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Glass sale displays unique art

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Posted: Friday, March 29, 2013 5:30 pm | Updated: 3:01 pm, Thu Feb 6, 2014.

Alumna Linda Chrysler makes glass jewelry herself and teaches jewelry making classes through Continuing Education at UTA.

Chrysler browsed through different pieces of glass art Friday at the annual Glass Art Show and Sale at the Studio Arts Center hosted by the glass department at UTA.

Half of the money from the sale will go to the students, and the glass art program will use the rest to fund scholarships and lectures from visiting artists, David Keens, art and art history professor said.

Chrysler said she loved the glass art sale this year for the bright colors used in the pieces. She personally likes using bright colors when she makes glass jewelry.

“There are some good artists,” she said. “I like the bright colors they use.”

Keens said about 1,000 pieces are sold at the sale each year. However, an official number of items sold this year, as well as the amount of money brought in, wasn't available by press time.

“It’s been pretty full all day long. People have been coming out ever since 8 a.m.,” he said.

Arlington resident Donna Reinsch attended the one-day sale for the first time this year.

“I have wanted to come here for years,” she said. “It’s fantastic.”

Reinsch’s favorite pieces were the uniquely shaped vases with mouths opening like flower petals. She said she plans to attend the sale every year.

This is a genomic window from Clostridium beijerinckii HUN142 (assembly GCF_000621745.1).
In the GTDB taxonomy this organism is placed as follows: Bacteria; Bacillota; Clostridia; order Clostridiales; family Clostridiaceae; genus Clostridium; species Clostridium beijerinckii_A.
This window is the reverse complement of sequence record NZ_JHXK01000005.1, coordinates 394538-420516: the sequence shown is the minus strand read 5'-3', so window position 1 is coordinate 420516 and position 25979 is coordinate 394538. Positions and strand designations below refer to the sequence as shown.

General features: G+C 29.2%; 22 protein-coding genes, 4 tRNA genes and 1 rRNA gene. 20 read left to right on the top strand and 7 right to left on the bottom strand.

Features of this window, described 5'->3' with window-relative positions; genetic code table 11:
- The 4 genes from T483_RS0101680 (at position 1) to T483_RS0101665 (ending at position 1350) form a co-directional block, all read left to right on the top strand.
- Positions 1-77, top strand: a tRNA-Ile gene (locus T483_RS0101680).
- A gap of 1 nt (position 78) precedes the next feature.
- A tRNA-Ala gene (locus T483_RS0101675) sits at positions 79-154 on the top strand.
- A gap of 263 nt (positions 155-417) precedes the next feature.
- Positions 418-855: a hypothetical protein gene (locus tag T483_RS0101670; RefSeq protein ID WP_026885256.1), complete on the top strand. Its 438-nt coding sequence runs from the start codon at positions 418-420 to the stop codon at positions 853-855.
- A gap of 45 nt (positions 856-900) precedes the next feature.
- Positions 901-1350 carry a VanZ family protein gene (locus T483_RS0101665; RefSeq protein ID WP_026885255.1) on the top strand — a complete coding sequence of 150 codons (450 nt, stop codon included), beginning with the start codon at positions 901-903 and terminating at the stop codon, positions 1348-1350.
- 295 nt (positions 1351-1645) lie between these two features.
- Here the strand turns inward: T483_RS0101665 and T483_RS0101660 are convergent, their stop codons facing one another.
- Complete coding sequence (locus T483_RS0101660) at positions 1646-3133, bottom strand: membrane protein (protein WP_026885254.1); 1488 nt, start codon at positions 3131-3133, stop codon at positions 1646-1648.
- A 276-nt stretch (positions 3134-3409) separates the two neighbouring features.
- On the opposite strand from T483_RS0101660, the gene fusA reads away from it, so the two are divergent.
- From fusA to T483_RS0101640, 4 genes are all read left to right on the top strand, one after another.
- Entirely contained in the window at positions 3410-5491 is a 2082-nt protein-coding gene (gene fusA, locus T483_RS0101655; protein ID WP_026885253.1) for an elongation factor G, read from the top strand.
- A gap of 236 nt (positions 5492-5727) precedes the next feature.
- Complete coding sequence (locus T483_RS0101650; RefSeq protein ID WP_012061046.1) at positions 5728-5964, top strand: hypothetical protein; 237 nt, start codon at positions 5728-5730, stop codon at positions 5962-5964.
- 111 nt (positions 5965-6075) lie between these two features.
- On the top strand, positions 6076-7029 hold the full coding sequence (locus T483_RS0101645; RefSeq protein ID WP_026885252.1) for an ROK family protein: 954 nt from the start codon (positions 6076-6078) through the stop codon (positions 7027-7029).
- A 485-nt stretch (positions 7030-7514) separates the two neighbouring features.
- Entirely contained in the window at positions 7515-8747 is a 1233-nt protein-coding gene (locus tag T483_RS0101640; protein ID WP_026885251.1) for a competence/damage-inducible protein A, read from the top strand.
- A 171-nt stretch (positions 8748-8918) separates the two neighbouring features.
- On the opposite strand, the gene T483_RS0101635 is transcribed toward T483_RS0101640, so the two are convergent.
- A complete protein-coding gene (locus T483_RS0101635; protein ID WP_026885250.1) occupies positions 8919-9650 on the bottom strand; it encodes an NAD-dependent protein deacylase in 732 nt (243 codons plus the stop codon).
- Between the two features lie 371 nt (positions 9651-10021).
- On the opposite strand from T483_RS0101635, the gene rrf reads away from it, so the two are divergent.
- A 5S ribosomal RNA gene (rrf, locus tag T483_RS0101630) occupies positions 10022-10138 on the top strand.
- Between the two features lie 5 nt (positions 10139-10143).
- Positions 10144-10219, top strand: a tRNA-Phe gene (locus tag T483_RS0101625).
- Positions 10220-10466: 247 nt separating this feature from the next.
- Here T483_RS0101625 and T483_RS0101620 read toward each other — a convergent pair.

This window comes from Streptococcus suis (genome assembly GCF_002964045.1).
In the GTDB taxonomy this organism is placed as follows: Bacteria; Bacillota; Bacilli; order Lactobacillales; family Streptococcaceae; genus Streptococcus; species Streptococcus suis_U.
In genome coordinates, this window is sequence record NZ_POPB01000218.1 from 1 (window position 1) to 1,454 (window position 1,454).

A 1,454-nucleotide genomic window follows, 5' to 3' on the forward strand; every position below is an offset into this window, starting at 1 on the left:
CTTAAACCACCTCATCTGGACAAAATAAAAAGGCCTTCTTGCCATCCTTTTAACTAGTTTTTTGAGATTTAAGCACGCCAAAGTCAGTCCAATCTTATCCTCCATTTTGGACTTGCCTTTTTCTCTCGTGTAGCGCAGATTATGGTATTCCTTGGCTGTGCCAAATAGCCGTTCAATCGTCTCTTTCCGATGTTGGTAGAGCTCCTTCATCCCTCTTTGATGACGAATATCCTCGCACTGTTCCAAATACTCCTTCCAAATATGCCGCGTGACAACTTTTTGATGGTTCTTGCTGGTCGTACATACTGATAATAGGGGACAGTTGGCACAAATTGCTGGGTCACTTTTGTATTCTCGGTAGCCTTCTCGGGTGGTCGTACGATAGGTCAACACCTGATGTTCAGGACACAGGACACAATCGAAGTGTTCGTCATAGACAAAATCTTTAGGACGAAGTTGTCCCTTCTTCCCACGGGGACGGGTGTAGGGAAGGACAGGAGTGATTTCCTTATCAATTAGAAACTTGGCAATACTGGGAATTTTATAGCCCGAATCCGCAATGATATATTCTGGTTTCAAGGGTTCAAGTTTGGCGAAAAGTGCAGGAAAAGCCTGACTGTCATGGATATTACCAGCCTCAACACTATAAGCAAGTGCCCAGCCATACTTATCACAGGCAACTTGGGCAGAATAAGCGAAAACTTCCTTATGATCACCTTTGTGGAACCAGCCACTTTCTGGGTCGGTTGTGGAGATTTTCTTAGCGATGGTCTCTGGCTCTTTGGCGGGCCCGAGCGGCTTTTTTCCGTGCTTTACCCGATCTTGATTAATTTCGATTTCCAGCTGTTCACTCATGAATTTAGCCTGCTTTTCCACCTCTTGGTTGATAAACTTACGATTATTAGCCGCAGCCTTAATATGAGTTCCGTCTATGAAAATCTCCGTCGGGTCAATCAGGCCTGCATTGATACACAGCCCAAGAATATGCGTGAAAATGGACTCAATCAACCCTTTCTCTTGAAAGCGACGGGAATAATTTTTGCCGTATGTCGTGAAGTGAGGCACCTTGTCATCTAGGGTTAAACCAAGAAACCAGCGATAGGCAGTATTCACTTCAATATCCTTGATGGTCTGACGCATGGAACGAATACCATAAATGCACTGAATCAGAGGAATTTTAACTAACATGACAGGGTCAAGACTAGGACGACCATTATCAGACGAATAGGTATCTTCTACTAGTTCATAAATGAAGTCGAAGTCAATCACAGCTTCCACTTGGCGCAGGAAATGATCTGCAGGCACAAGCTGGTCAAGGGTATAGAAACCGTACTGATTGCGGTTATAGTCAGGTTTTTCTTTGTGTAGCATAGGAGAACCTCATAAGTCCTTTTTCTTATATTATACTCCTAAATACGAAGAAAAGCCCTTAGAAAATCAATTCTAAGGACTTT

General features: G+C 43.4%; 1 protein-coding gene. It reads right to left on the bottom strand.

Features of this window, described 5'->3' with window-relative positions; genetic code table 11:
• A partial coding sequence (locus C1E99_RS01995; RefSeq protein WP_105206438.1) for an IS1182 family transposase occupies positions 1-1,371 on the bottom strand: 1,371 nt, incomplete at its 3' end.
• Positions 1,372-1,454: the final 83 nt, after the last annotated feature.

Glass graduate student Morgan Chivers had about 150 pieces on sale and got the chance to talk to some of his buyers.

“We work all year and we just talk to each other. One day in the year, we talk to all these people,” he said about getting feedback from someone other than his classmates or professors.

“It feels good to get that kind of recognition,” he said.

Lee Johnston bought an orange vase for his sister as an advanced birthday present.

UTA alumnus Johnston graduated in 1981. He lives in Duncanville and tries to support different activities in school.

“I am a real fan of blown glass,” he said. “We always buy something.”

Johnston said the quality of art in the sale has improved throughout the years. In the past, there was a huge difference between the art on sale and the art for auction. Now, it is the same, he said.


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